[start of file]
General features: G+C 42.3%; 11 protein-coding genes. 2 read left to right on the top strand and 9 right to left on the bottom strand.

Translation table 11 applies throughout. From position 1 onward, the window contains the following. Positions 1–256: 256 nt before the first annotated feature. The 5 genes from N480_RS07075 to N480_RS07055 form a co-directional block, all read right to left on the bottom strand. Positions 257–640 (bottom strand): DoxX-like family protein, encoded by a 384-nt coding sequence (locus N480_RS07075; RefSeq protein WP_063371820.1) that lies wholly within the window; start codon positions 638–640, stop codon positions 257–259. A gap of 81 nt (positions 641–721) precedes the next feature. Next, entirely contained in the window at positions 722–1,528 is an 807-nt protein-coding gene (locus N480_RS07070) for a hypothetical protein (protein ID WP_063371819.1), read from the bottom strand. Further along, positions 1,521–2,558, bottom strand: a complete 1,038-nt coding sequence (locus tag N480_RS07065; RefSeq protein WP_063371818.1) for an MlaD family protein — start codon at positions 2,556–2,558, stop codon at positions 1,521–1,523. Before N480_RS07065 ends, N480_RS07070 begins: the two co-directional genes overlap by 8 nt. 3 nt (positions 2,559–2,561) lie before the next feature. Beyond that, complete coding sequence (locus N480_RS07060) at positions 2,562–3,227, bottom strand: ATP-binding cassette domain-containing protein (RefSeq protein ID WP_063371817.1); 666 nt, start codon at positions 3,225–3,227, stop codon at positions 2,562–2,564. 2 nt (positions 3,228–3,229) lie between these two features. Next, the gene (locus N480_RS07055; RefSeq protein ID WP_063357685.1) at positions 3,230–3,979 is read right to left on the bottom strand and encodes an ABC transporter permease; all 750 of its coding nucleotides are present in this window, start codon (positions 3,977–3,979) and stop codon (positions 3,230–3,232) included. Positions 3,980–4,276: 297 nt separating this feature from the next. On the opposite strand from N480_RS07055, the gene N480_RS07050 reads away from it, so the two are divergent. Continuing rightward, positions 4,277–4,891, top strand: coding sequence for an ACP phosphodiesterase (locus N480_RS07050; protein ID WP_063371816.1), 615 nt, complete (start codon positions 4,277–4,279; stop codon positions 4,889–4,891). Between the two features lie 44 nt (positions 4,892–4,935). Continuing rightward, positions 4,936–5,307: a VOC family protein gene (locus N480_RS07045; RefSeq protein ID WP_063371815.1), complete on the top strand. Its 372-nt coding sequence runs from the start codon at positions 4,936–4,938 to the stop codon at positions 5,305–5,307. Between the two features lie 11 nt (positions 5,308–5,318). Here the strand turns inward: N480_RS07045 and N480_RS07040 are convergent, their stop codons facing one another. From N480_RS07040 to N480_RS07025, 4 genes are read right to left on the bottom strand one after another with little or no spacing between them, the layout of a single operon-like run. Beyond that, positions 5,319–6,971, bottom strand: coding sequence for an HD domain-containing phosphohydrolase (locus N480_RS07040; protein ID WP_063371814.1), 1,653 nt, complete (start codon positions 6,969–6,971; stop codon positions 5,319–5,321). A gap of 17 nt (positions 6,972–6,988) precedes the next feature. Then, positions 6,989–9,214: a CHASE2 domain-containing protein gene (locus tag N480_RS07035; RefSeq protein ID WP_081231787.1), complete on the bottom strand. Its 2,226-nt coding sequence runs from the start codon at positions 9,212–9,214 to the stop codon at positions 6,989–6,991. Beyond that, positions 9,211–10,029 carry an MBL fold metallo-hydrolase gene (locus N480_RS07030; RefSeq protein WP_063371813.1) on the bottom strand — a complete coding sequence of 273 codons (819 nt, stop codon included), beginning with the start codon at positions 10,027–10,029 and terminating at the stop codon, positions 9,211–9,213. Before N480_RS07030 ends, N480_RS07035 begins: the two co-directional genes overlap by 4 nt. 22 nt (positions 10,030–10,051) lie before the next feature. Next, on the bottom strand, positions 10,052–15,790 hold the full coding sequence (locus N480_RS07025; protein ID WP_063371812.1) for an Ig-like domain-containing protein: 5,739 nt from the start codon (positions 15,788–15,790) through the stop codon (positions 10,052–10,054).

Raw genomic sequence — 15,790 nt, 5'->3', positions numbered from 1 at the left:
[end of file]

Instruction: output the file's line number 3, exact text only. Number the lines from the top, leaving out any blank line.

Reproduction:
Raw genomic sequence — 15,790 nt, 5'->3', positions numbered from 1 at the left: